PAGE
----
Unstable Ecological-Economic Equilibria: The Effects of Invasive Species and Ecosystem Restoration on Nutrient Management Compromise in Lake Erie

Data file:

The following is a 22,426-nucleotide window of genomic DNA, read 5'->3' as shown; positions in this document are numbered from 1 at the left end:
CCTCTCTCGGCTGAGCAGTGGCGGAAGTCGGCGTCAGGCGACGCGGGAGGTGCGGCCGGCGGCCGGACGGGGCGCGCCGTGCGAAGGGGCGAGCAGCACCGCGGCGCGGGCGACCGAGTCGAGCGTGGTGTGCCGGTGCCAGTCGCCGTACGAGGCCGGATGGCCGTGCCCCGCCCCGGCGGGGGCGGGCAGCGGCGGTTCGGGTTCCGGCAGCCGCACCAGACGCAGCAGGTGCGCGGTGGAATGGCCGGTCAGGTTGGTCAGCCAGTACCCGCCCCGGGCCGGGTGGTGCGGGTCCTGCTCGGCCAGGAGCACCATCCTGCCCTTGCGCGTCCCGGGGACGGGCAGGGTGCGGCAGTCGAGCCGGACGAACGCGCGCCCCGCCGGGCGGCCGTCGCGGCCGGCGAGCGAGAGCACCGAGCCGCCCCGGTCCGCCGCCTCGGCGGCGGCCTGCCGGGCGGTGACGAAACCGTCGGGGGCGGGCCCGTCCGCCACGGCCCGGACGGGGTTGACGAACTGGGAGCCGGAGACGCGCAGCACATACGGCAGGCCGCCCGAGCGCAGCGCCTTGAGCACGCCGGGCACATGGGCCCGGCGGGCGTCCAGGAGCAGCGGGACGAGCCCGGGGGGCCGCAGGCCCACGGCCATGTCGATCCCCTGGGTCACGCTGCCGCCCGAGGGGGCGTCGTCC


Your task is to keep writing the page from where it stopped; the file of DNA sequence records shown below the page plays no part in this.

Together, lake ecosystems and local human activity form complex ecological-economic systems characterized by feedback loops and discontinuous change. Researchers in diverse fields have suggested that complex systems do not have single stable equilibria in the long-term due to inevitable perturbation. During this study, we sought to address the general question of whether or not stable ecological-economic equilibria exist in highly stressed and managed lacustrine systems. Using an integrated human-biophysical model, we investigated the impacts of a species invasion and ecosystem restoration on ecological-economic system equilibrium, defined here as a compromise in phosphorus (P) management between opposing stakeholders, in western Lake Erie. Our integrated model is comprised of a calibrated ecological sub-model representing Sandusky Bay and a P management sub-model that reflects the societal benefits and costs of P regulation. These two sub-models together form a dynamic feedback loop including freshwater ecology, ecosystem services, and P management. We found that the invasion of dreissenid mussels decreased ecosystem resistance to eutrophication, necessitating increased P management to preserve ecosystem services and thus creating the potential for multiple unstable ecological-economic equilibria. Additionally, our results suggest that net benefits in the region following the invasion of dreissenids may never again reach the pre-invasion level if on-site P control is the sole management lever. Further demonstrating system instability, large-scale wetland restoration shifted points of management compromise to states characterized by less on-site P management and higher environmental quality, resulting in a significant increase in net benefits in the region. We conclude that lacustrine ecological-economic systems are open and dynamic and we recommend that future models of these systems emphasize site-specific perturbation over equilibrium, thereby aiding the development of management plans for building system resistance that are both flexible and sustainable in an unknowable future.

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